Counting to Three – a lesson in one, two, Trinity

God in three Persons, blessed Trinity!
(Reginald Heber, Holy, Holy, Holy)

When Three is One

Jesus is God. He prayed to his heavenly Father, who is God. And when Jesus was spending his last hours on earth with his friends, he said he would send another who is like him, the Holy Spirit, who is also therefore God.

I’ve written about the doctrine of the Trinity before, once to discuss the countervailing heresy of modalism and once in describing what it means for God to be one in three Persons. Essentially, what the early church leaders meant by “person” is much different than what we mean today by the word. We tend to think of a person as being an individual among a group of people. In early church days, though, the word was used to describe the three subsistences that stand under the single essence of deity.

This came to mind at Church recently. During a prayer toward the end of the service the leader said something about being grateful for the Spirit, the “third being in the Godhead.”

I think that’s wrong.

To look on Father, Son and Holy Spirit as three beings is to take the word “person” and put a modern gloss on it rather than understand how the word was used originally. This can lead to real problems in our understanding of God and his true nature. That’s because the use of the word “person” can confuse some people into tritheism, which is not orthodox trinitarianism and should be avoided just as diligently as modalism:

Tritheism confesses the Father, Son and Holy Spirit as three independent divine beings; three separate gods who share the ‘same substance’. This is a common mistake because of misunderstanding of the use of the term ‘persons’ in defining the Trinity. (Monergism.org.)

You can see how the word “being” can be just as confusing as “person”, if not more so.

In discussing the need to understand Trinitarian doctrine, Augustine said, “In no other subject is error more dangerous, or inquiry more laborious, or the discovery of truth more profitable.” He’s right, of course. It is profitable to know God.

I am glad that God also knows me, even more completely than I could ever know him. But I do know him, Father, Son and Spirit.

Blessed Trinity.

***

An article that has helped me tremendously is What is the Trinity by R.C. Sproul. You might also enjoy a book I read a couple years ago, Darrell Johnson’s very helpful and easily understandable Experiencing the Trinity.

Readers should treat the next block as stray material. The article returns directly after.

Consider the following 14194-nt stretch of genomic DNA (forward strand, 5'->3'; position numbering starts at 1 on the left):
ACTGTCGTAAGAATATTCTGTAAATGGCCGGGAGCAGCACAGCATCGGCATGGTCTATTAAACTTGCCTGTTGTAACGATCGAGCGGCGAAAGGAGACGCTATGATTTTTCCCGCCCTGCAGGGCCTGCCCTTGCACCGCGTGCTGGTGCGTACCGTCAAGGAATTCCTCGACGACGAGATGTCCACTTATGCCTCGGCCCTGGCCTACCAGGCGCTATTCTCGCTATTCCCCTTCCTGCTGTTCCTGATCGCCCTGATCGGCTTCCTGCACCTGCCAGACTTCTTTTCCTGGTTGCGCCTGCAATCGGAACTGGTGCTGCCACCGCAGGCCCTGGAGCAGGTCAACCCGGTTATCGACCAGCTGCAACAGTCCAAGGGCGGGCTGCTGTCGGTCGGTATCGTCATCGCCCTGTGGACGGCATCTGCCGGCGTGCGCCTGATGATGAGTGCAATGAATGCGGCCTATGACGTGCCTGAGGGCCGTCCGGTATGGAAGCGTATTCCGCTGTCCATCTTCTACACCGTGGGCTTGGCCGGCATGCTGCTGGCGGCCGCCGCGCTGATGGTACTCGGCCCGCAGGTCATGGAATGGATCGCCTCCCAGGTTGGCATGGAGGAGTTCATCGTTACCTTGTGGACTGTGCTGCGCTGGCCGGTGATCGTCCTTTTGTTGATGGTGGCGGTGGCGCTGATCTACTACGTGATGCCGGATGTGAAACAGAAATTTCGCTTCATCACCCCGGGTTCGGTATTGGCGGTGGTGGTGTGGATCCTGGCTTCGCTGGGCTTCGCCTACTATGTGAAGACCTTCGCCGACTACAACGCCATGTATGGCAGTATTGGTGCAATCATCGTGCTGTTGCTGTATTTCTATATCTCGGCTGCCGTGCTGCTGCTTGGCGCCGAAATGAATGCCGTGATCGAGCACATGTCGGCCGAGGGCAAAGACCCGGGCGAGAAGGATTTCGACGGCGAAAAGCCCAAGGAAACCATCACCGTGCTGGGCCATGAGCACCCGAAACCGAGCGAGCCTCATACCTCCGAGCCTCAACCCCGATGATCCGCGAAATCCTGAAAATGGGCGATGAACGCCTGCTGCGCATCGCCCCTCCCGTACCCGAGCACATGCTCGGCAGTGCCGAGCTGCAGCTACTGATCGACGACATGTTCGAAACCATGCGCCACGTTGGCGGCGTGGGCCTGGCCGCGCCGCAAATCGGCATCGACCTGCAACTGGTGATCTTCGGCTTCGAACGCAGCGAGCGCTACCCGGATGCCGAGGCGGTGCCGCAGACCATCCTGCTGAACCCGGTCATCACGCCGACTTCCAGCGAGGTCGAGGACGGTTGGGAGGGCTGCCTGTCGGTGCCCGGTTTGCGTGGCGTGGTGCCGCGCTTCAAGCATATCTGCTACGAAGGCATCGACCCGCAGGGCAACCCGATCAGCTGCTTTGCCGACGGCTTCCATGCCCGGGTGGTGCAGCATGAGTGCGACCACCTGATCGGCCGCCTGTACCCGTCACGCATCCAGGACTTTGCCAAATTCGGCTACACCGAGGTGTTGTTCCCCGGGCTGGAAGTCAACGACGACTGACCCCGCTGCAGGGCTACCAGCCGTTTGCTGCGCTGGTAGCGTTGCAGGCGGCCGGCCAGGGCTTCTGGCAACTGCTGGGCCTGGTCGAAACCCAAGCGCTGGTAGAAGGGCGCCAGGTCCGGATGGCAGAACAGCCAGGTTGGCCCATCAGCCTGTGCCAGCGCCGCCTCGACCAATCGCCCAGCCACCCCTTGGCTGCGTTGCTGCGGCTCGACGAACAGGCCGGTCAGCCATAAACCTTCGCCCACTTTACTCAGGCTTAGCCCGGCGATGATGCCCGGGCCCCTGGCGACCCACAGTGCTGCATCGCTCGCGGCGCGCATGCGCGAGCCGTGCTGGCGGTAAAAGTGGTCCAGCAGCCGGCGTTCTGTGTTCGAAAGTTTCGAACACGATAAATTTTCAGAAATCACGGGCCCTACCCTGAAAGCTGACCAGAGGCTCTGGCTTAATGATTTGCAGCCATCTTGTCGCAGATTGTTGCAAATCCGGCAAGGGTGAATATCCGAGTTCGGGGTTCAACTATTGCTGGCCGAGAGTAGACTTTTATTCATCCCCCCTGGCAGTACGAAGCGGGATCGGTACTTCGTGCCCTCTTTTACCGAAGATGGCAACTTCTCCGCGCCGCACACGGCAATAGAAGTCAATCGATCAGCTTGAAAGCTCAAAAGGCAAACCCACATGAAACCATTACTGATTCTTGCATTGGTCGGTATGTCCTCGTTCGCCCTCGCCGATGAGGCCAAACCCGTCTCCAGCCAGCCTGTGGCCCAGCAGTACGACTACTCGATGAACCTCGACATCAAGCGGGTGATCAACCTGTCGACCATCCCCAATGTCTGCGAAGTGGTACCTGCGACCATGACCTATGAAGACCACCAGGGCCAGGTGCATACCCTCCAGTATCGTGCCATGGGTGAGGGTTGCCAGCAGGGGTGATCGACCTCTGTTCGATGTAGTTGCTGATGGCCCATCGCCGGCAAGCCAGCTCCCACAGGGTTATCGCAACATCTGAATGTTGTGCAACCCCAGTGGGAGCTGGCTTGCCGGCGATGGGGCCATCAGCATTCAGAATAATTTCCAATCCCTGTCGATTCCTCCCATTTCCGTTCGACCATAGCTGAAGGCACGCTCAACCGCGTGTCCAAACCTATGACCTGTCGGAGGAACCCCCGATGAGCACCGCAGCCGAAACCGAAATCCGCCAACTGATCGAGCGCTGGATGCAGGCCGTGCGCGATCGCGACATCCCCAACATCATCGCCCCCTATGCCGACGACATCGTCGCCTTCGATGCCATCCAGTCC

***

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10 Responses to Counting to Three – a lesson in one, two, Trinity

  1. Well Tim, one might say but on the other hand two may say it as well but for now since I am one that after reading all of your links and posts you have quite rightly nailed down this concept of subsistence which defines the essence or existence of the trinity.

    Which is why Theology points to the knowledge that there is someone who has the plan that is bigger than yours. However Tim perhaps only one will agree with that as often two rarely agree with anything.

  2. Jeannie says:

    That Darrell Johnson book looks intriguing — maybe “experiencing the Trinity” is a way toward understanding the Trinity. The analogies I’ve heard people use (yolk-white-shell of an egg; core-flesh-peel of an apple; author-character-reader of a book) are all interesting but end up falling short in one way or other.

    • Tim says:

      Right, Jeannie. Those analogies lead toward the modalist heresy. The people I’ve read who most clearly write on the Trinity all advise we stick with what the Bible says about how the Father, Son and Holy Spirit relate to one another and not try to analogize into other relationships we are more familiar with.

  3. Aimee Byrd says:

    “I think that’s wrong.” That line just made me laugh b/c of the understatement. Humble, yet clear. I may have to use that one the next time I am confronted with theological error, Tim!

  4. Pingback: Three Reasons I Embrace Modalism, and a Trinity of Reasons I Do Not | Tim's Blog – Just One Train Wreck After Another

  5. Pingback: God in Three Persons – the doctrine of the Trinity is not as complicated as you think | Tim's Blog – Just One Train Wreck After Another

  6. I typically refer to the “persons” as “beings” but I also understand that as God is perfect being these are ultimately insufficient terms to describe the Triune reality.

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